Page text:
Towards Emotion inspired Computational Intelligence (EiCI)
2015 (English)Doctoral thesis, monograph (Other academic)
One of the main challenges in the computational intelligence (CI) community is to develop nature-inspired algorithms that can efficiently solve real-world problems such as the prediction of space weather phenomena. An early example in this context is taking inspiration from the biological neurons in the mammal’s nervous system and developing an artificial neuron. This work laid the foundation for artificial neural networks (ANNs) that aim to mimic the connections between neurons in the mammal’s nervous system and to develop an artificial model of the brain. ANNs are well-known CI models that have shown high generalization capability when solving real-world problems, e.g., chaotic time-series prediction problems. However, ANNs mostly tend to suffer from long computation time and high model complexity. This thesis presents a new category of CI paradigms by taking inspiration from emotions, and these CI models are referred to as emotion-inspired computational intelligence models (EiCIs). In the thesis, I have outlined the preliminary steps that have been taken to develop EiCIs. These steps include studying different emotional theories and hypotheses, designing and implementing CI models for two specific applications in artificial intelligence (prediction and optimization), evaluating the performance of the new CI models, and comparing the obtained results with the results of well-known CI models (e.g., ANNs) and discussing the potential improvement that can be achieved. The first step, and a significant contribution of this thesis, is to review the various definitions of emotions and to investigate which emotional theories that are the most relevant for developing a CI model. Amongst different theories and hypotheses of emotions, the fear conditioning hypothesis as well as affect theory have been two main sources of inspiration in the development of the EiCIs proposed in this thesis. The fear conditioning hypothesis that was first proposed by LeDoux reveals some important characteristics of the underlying neural structure of fear conditioning behavior in biological systems. Based on the features of such networks, it could be an applicable hypothesis to be the basis of the development of a subgroup of EiCIs that could be used for prediction applications, e.g. BELIMs (Brain Emotional Learning Inspired Models), and as emotion-inspired engines for decision-making applications.The second emotional theory of the thesis is the affect theory (which was first suggested by Silvan Tomkins) that describes what the basic emotions are and how they can be associated with facial expressions. A mechanism to express the basic emotional feelings is also useful in designing another category of EiCIs that are referred to as emotion-inspired optimization methods. The fundamental hypotheses of the thesis, have led to developing EiCIs, can be presented as follows. The first hypothesis is that the neural structure of fear conditioning can be considered to be a nature-based system with the capability to show intelligent behavior through its functionality. This hypothesis is stated on the basis of the three main characteristics of the neural structure of fear conditioning behavior.The first characteristic is that the amygdala is the main center for processing fear-induced stimuli and that it provides the fear reaction through its interaction with other regions of the brain such as the sensory cortex, the thalamus, and the hippocampus. The second characteristic is that the procedure of processing of fearful stimuli and the provision of emotional reactions is simple and quick. The third aspect is that the amygdala not only provides fear responses but also learns to predict aversive events by interacting with other regions of the brain, which means that an intelligent behavior emerges.The second hypothesis is that the system in which the three monoamines neurotransmitters serotonin, dopamine, and noradrenalin and thus produces emotional behaviors, can be viewed as a biological system associated with the emergence of intelligent behavior.The above hypotheses state that a suitable way to develop new CI models is to take inspiration from the neural structure of fear conditioning and the natural system of three monoamine neurotransmitters. A significant contribution of this thesis is the evaluation of the ability of EiCIs by examining them to solve real-world problems such as the prediction of space weather phenomena (e.g., predicting real time-series such as sunspot number, auroral electrojet index, and disturbance time index) and the optimization of some central procedures in network communications. These evaluations have led to that comparable results have been obtained, which in turn supports the conclusion that EiCIs have acceptable and reasonable performance regarding computation time and model complexity. However, to achieve the final goal of the research study (i.e., to develop a CI model with low computation time and low model complexity), some enhancements of EiCIs are necessary. Moreover, new designs and implementations of these models can be developed by taking inspiration from other theories.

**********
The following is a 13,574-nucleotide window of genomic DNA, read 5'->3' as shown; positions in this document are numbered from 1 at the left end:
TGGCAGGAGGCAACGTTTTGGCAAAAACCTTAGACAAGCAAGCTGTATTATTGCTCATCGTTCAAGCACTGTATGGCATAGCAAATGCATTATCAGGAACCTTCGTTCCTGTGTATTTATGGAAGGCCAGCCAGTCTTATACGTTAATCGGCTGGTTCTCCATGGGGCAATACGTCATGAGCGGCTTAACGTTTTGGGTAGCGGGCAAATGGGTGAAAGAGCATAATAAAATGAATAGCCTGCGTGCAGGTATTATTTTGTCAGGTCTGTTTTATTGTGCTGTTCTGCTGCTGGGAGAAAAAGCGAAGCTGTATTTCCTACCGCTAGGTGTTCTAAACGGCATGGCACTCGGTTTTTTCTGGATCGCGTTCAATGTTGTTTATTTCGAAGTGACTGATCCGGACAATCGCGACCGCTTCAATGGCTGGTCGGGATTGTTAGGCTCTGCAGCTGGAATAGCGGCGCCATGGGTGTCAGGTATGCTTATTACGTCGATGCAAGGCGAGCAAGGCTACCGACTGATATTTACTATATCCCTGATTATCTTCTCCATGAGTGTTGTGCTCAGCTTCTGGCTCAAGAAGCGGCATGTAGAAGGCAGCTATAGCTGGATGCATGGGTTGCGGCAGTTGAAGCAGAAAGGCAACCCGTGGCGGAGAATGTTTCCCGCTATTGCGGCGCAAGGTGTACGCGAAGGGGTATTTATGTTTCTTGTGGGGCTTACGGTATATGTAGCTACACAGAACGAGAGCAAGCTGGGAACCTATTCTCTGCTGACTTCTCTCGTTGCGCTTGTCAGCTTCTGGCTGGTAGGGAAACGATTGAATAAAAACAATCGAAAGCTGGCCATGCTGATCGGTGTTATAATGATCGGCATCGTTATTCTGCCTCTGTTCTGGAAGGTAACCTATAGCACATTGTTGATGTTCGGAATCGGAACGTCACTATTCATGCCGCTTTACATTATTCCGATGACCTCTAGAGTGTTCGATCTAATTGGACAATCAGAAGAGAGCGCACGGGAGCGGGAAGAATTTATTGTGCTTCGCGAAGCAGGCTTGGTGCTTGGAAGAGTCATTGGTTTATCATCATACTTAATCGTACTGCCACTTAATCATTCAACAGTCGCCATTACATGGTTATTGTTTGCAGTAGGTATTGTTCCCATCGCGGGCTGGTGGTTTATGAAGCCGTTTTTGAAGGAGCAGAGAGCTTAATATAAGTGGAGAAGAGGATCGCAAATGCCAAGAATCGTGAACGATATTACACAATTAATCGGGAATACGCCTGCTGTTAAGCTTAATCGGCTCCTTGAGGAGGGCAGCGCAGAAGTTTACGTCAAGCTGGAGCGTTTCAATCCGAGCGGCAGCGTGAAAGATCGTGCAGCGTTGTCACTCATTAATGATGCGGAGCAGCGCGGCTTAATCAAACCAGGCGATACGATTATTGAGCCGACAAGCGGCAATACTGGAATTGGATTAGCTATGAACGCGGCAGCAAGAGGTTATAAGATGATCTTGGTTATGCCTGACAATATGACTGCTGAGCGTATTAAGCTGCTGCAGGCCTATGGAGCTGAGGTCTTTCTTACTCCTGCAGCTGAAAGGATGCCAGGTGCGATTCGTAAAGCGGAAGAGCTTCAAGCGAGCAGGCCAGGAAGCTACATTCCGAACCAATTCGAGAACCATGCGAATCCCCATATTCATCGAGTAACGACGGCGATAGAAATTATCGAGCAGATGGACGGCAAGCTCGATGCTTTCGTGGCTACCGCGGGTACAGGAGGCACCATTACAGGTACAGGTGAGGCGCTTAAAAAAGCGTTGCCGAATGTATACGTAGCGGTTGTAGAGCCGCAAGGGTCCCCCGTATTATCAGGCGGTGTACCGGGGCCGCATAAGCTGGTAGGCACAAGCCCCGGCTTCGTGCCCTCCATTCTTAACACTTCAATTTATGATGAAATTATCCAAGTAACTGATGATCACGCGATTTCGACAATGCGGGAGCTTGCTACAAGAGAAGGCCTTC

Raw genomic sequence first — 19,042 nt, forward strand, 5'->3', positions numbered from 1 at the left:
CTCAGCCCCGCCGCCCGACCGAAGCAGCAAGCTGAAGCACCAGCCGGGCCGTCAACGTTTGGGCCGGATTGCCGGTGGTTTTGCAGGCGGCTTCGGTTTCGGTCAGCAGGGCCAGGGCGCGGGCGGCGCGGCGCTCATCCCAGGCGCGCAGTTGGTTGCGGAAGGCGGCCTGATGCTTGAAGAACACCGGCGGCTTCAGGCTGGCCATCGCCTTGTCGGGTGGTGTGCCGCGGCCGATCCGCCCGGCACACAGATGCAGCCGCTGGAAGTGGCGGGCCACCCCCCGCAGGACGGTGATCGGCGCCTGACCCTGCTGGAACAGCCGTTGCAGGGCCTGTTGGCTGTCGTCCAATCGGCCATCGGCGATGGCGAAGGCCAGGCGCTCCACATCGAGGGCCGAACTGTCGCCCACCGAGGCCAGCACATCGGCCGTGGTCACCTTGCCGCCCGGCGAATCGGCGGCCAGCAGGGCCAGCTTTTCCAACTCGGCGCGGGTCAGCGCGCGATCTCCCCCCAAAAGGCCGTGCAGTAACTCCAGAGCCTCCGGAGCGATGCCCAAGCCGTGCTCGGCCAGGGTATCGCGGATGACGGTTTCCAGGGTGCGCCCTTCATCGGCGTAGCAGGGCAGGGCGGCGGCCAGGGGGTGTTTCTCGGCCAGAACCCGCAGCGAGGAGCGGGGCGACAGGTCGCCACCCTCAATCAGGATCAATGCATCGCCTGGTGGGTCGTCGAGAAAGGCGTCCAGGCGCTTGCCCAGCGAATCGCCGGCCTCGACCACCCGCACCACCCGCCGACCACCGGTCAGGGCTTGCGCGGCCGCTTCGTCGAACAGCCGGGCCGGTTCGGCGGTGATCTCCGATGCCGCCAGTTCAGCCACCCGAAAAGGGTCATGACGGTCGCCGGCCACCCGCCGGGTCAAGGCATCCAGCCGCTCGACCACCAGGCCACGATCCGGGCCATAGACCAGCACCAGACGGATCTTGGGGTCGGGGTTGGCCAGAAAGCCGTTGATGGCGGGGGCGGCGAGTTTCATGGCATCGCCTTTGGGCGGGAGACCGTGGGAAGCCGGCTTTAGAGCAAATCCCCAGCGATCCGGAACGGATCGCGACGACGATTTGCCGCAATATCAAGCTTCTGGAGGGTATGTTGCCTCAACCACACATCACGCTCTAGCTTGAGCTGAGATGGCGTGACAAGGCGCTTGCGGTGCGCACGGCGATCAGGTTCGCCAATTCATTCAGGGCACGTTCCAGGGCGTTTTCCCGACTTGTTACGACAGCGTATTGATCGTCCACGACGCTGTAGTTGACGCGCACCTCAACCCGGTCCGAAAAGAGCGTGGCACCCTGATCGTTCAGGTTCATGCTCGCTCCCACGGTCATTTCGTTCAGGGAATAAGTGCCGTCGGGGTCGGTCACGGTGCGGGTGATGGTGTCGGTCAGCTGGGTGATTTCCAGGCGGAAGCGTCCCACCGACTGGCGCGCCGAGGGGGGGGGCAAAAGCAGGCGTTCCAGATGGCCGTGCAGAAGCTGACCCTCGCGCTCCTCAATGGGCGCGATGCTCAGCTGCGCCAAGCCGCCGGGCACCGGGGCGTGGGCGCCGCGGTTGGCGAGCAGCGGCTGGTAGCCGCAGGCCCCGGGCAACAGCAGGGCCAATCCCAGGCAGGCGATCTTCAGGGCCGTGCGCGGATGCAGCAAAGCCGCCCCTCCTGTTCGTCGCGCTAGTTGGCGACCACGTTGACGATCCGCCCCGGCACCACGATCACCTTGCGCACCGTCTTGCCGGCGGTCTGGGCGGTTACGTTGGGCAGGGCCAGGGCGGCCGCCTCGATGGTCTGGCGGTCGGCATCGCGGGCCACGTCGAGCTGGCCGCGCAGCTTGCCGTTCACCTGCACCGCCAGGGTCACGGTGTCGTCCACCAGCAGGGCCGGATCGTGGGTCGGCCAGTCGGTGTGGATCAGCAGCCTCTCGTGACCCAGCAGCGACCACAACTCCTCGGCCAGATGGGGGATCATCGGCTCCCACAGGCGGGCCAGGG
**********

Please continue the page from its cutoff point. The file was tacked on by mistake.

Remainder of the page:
Place, publisher, year, edition, pages
Halmstad: Halmstad University Press , 2015. , 179 p.
Halmstad University Dissertations, 18
Engineering and Technology
IdentifiersURN: urn:nbn:se:hh:diva-30106ISBN: 978-91-87045-39-4OAI: oai:DiVA.org:hh-30106DiVA: diva2:889812
2016-03-15, Wigforss, Visionen, Kristian IV:s väg 3, 301 18, Halmstad, 13:15 (English)
Armony, Jorge, Professor
Svensson, Bertil, ProfessorBilstrup, Urban